Regarding the gnome box, I am on KDE, I don’t like to install something Gnome that will pull/install Gnome stuf to my system. KDE is KDE, Gnome is Gnome. (This is what I think and what I feel comfortable with).

My use case would be mainly to just create a virtual machine, set it up, the basics I need on it, then clone it to play with the clone, try whatever I want to try, kill the system or break it. It is cloned anyway.

This way, I will be ditsro hopping but without actually doing it. IT is just virtual machines.

I am not at the moment thinking of anything too advanced or complicated like running or networking different virtual machines. (maybe later), but the main thing is to play with whatever distro I want.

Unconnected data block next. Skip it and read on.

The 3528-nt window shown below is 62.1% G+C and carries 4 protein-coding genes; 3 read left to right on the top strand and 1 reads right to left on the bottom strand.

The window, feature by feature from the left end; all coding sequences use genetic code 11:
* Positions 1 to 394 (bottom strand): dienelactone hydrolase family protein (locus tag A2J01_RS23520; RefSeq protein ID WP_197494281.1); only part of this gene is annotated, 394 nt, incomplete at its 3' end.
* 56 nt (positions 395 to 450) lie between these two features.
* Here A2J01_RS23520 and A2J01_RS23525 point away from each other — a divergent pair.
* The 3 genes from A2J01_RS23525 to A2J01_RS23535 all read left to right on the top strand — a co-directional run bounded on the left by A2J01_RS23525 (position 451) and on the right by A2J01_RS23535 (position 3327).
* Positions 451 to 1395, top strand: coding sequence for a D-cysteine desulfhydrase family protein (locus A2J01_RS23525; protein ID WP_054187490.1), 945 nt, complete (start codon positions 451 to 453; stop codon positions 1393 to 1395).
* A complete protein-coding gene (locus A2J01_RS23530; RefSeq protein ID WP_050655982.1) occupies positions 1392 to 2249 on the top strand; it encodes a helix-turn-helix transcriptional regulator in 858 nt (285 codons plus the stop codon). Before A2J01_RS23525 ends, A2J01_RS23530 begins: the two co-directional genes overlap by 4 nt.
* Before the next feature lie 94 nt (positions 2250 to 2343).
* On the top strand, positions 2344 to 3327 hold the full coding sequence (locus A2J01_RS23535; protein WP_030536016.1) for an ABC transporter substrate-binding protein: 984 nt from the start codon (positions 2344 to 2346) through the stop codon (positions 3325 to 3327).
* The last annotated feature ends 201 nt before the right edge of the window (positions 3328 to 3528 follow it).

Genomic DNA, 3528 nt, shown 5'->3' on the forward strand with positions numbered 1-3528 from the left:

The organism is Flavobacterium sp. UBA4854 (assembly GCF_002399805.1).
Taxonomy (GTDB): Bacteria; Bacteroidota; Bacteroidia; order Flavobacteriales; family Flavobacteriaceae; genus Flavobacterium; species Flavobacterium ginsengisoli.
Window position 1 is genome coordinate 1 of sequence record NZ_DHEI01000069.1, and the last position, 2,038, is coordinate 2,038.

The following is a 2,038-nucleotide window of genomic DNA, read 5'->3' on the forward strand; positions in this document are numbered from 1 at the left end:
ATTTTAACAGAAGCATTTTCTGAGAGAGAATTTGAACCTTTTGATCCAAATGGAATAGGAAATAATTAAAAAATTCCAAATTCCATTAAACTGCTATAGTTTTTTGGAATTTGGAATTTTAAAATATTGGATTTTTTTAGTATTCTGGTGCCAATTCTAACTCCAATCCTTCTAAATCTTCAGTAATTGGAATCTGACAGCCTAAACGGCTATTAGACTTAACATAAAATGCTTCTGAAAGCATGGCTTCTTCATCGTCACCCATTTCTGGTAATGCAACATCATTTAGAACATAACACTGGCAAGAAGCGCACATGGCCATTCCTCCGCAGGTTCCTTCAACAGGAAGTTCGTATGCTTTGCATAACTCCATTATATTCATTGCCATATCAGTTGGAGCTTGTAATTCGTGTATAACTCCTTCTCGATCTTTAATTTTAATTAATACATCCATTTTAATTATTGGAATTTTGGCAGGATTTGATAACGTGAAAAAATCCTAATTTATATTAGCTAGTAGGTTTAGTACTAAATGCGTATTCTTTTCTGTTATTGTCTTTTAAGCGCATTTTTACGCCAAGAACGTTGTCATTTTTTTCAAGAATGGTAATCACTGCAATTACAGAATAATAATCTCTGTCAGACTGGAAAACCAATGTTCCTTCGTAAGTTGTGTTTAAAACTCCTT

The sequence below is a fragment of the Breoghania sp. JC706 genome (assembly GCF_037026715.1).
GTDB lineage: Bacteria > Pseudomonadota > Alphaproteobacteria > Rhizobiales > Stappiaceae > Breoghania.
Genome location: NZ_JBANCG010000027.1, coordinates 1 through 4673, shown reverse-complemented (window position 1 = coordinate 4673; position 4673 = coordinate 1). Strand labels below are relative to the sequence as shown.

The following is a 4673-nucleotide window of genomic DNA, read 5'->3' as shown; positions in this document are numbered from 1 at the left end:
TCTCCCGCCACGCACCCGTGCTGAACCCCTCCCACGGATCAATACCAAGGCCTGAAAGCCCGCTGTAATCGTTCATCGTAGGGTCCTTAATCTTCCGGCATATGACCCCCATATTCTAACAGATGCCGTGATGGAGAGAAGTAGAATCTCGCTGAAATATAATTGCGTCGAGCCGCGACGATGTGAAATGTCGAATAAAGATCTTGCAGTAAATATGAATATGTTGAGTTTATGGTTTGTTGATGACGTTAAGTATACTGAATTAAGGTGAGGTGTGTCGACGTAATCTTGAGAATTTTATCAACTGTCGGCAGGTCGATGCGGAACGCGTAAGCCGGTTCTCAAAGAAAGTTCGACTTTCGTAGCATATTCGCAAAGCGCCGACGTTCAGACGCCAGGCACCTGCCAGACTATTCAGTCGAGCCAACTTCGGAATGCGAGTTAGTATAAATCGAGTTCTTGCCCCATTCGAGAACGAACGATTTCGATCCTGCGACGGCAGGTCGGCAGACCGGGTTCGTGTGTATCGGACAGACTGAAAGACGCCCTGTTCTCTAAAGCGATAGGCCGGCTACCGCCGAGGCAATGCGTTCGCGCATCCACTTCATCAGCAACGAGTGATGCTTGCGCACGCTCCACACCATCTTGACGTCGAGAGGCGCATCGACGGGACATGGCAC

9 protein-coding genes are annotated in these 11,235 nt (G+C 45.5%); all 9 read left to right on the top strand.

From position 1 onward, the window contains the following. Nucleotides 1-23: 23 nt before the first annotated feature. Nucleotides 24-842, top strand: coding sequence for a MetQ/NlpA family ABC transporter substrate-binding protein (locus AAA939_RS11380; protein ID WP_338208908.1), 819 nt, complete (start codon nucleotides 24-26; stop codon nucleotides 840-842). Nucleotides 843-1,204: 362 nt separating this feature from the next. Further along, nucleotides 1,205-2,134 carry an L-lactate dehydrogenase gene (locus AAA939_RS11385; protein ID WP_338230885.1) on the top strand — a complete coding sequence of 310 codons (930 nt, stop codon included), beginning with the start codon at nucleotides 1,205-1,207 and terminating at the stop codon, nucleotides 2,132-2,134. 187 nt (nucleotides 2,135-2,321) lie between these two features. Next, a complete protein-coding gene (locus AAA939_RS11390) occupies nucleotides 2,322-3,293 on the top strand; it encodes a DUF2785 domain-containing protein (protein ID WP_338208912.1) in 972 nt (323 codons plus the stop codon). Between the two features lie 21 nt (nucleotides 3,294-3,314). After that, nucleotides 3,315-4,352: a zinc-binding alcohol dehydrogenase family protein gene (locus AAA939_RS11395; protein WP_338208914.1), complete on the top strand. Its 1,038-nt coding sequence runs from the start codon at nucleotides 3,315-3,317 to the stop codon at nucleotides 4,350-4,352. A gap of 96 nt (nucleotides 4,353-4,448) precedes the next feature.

Of course the first virtual machine would be my lovely EndeavourOS, will install everything and clone it and play with the clone, perhaps I would clone again the clone. I wil try some other distros.

As you said guys, I think I will be going to add 32 GB RAM (maybe on top of the 8GB) I am thinking of just one chip depending on how many slots I have inside for RAM chips, just in case I need to add more later.

Thank you all for all your inputs.
By the way, the other thread, where I mentioned I would go for BTRFS, Grub… etc. I shyed away! (a bit old man here (63 y/o, a bit impatient) and well, my rule of thumb to stick to the defaults though I sometimes tend to be naughty and break the rules and always trying something new.

gnome-boxes doesn’t actually have any gnome dependencies. It is a standard gtk3 application.

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Wow. I will give it a try then.
Thank you @dalto

this made me curious too.

I’m MODERATELY certain this is one of them questions that if you ask 20 people, you’ll get 10 answers.

That said, qemu/kvm w/ virt-manager.